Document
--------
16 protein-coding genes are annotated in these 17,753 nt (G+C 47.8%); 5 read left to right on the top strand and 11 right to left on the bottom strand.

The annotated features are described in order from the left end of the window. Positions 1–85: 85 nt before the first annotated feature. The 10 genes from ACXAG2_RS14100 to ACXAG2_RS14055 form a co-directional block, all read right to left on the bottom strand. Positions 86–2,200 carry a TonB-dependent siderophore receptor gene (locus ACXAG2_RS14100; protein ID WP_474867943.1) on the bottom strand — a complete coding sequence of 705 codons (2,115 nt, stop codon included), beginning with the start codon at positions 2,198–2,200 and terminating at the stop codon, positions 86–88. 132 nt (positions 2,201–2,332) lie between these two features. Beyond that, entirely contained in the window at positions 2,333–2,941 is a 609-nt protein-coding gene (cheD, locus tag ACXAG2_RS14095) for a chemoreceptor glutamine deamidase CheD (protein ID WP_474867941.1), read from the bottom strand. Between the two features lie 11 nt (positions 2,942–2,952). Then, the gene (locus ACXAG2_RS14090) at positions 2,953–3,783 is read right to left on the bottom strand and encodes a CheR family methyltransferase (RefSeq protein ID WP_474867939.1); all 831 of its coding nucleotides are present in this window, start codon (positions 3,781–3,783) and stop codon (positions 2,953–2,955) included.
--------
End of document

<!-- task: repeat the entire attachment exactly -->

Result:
16 protein-coding genes are annotated in these 17,753 nt (G+C 47.8%); 5 read left to right on the top strand and 11 right to left on the bottom strand.

The annotated features are described in order from the left end of the window. Positions 1–85: 85 nt before the first annotated feature. The 10 genes from ACXAG2_RS14100 to ACXAG2_RS14055 form a co-directional block, all read right to left on the bottom strand. Positions 86–2,200 carry a TonB-dependent siderophore receptor gene (locus ACXAG2_RS14100; protein ID WP_474867943.1) on the bottom strand — a complete coding sequence of 705 codons (2,115 nt, stop codon included), beginning with the start codon at positions 2,198–2,200 and terminating at the stop codon, positions 86–88. 132 nt (positions 2,201–2,332) lie between these two features. Beyond that, entirely contained in the window at positions 2,333–2,941 is a 609-nt protein-coding gene (cheD, locus tag ACXAG2_RS14095) for a chemoreceptor glutamine deamidase CheD (protein ID WP_474867941.1), read from the bottom strand. Between the two features lie 11 nt (positions 2,942–2,952). Then, the gene (locus ACXAG2_RS14090) at positions 2,953–3,783 is read right to left on the bottom strand and encodes a CheR family methyltransferase (RefSeq protein ID WP_474867939.1); all 831 of its coding nucleotides are present in this window, start codon (positions 3,781–3,783) and stop codon (positions 2,953–2,955) included.